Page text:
CTA said that the electoral body must come to terms with the fact that it cannot deliver credibly on its mandate if it has within the organisation a sizeable number of people working against its intentions.

‘’It must now carry out a thorough house cleaning exercise before any future election’’, the election monitoring group added.
On the collation and declaration of results at the various levels, CTA said that most of its observers reported that they were able to access the Form EC60 known as the people’s result from their respective Polling Units but were prevented from entering the Local Government Area Collation Centres by security personnel.
Overall, the group said that there were reports of malfunctioning card readers, attributing the challenges to the fact that the staff handling them did not know how to use them.

According to the report, ‘’In some cases, the battery packs up were not properly charged; they were exposed to sunlight for long periods of time and the backups were too few to go round. We had reports of the card readers failing to authenticate fingerprints after validating PVCs in some polling units.

‘’However, there were reports of ad-hoc staff having challenges using the card readers in some areas. Most of these incidences though were quickly resolved.’’
Accessing the security arrangement for the elections, CTA added that security personnel deployed to polling units were inadequate, adding that in terms of their response to incidences that occurred in their Polling Units, they were grossly inefficient.
‘’In many places, the security personnel turned a blind eye to breaches by overzealous party agents and their thugs either because they had been compromised or they feared that they would be overpowered by these agents and their thugs.

‘’Observers witnessed the active involvement of some military personnel in the disruption of elections in several Polling Units. For instance, in Akwa Ibom, police and military men overran a Polling Unit and held ad-hoc staff and observers hostage and seized their phones.
‘’In Delta state, some observers were not allowed free passage even after full identification. There were reported cases of the security personnel chasing away observers and other stakeholders at collation centres across the country.

‘’In the history of elections in the country, the level of interference of the security personnel in our elections has never been this brazen. ‘’However, we must commend some of the officers and men of the security agencies who stood out to protect Nigerians and the ballot, worthy of mention is Commissioner of Police Kano State, CP Mohammed Wakil even though he was removed from office’’, the group further reported.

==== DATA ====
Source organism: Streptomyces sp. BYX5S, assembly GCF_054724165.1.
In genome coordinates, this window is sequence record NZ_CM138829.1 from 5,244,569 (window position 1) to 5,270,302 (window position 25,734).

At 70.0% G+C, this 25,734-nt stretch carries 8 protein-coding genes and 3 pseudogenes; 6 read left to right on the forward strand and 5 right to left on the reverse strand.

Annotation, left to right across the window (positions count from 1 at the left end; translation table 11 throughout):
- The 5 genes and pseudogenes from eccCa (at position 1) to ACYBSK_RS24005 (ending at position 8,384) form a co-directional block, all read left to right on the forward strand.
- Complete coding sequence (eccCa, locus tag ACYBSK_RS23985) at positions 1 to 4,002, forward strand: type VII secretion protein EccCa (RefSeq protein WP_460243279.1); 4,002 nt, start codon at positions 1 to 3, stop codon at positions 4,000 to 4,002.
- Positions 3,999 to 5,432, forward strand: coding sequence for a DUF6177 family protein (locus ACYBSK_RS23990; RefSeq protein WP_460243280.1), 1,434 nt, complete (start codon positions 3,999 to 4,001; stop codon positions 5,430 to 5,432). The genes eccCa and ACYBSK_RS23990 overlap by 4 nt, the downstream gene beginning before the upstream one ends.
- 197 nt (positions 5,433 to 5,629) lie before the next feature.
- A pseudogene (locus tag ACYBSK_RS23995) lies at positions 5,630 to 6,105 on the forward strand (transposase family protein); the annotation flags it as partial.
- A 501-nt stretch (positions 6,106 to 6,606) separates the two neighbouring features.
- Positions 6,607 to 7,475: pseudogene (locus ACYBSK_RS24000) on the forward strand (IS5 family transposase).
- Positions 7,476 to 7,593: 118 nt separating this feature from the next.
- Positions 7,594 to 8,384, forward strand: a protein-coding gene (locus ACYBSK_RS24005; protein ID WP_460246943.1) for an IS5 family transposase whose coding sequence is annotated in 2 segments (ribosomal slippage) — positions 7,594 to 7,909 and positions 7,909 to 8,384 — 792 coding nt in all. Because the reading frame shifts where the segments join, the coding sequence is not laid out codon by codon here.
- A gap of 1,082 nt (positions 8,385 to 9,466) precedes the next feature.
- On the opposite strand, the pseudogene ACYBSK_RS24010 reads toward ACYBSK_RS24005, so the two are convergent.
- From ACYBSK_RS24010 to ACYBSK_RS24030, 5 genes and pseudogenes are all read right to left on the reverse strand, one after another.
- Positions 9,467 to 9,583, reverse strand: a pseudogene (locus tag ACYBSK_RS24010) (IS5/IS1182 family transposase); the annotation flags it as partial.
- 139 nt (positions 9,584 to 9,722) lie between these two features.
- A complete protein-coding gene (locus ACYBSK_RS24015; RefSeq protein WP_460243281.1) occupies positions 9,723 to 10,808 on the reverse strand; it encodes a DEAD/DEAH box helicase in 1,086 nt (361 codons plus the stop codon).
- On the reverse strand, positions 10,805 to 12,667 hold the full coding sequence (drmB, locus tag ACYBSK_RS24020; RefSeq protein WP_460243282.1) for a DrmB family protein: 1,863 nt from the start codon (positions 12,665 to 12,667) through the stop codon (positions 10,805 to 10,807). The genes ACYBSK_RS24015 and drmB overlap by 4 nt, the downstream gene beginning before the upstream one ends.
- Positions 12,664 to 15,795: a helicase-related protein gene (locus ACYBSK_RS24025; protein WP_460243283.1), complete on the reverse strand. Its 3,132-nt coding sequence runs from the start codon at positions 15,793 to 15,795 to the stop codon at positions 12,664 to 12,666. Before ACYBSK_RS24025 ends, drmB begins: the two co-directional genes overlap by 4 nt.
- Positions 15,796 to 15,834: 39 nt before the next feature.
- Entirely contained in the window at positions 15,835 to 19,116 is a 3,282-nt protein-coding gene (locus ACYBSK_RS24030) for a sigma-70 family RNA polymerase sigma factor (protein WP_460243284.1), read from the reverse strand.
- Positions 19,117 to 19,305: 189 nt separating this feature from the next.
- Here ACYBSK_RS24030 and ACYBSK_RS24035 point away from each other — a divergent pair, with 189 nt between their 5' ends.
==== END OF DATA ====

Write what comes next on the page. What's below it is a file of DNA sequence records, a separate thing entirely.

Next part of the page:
The report further revealed that the politicians, their agents and thugs constituted the greatest menace in the conduct of the 2019 general elections.
It stated that from ‘’brazen acts of vote buying, violent attacks on perceived opponents, intimidation and abduction of INEC officials, snatching and destruction of ballot boxes and papers to burning up of INEC offices and electoral materials in Plateau, Anambra, AkwaI bom, Imo, Benue and Abia states, the political parties and politicians showed their desperation for power.

It further stated, ‘’The resultant losses of lives and property in such places as Lagos, Rivers, Kogi, Plateau and so on and the widespread violence that attended these were recorded by our observers as perpetrated by politicians and their political thugs.
‘’The recruitment of thugs by the political class from one part of the country to another before the elections evidenced by the arrest of young men travelling en masse at Uyo was as never seen in the history of our elections.

‘’The violence that followed the elections was as a result of the hate speeches by the political class at campaigns and the conduct some of the party primaries ended in violence.
‘’Most political party agents seen on the field did not have proper identification tags from INEC, the parties printed their own tags for their agents. It has become a recurrent problem of the political parties not following the guidelines for party agents’ accreditation.
The group, which deployed hundreds of monitors for the election monitoring said that ‘’vote buying was a sore point’’ in the participation of citizens in the elections, stating that it was a case of willing buyer (politicians) and willing seller (voter).